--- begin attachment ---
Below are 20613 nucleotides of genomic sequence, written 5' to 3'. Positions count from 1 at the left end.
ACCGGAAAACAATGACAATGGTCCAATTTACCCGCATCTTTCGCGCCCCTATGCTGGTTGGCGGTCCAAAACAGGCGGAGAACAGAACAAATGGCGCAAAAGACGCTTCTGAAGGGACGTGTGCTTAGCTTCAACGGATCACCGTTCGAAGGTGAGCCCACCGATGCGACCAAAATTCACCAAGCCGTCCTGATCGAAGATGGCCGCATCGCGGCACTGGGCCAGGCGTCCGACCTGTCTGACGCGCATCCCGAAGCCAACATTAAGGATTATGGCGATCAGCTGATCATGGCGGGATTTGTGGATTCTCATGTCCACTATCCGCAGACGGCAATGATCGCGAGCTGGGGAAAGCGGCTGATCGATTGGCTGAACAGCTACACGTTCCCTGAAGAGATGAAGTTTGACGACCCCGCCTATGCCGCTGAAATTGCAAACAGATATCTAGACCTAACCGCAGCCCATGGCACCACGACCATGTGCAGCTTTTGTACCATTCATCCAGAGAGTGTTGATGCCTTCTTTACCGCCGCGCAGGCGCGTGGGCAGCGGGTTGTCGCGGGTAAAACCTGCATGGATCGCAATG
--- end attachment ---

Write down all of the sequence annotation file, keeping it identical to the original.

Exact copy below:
Below are 20613 nucleotides of genomic sequence, written 5' to 3'. Positions count from 1 at the left end.
ACCGGAAAACAATGACAATGGTCCAATTTACCCGCATCTTTCGCGCCCCTATGCTGGTTGGCGGTCCAAAACAGGCGGAGAACAGAACAAATGGCGCAAAAGACGCTTCTGAAGGGACGTGTGCTTAGCTTCAACGGATCACCGTTCGAAGGTGAGCCCACCGATGCGACCAAAATTCACCAAGCCGTCCTGATCGAAGATGGCCGCATCGCGGCACTGGGCCAGGCGTCCGACCTGTCTGACGCGCATCCCGAAGCCAACATTAAGGATTATGGCGATCAGCTGATCATGGCGGGATTTGTGGATTCTCATGTCCACTATCCGCAGACGGCAATGATCGCGAGCTGGGGAAAGCGGCTGATCGATTGGCTGAACAGCTACACGTTCCCTGAAGAGATGAAGTTTGACGACCCCGCCTATGCCGCTGAAATTGCAAACAGATATCTAGACCTAACCGCAGCCCATGGCACCACGACCATGTGCAGCTTTTGTACCATTCATCCAGAGAGTGTTGATGCCTTCTTTACCGCCGCGCAGGCGCGTGGGCAGCGGGTTGTCGCGGGTAAAACCTGCATGGATCGCAATG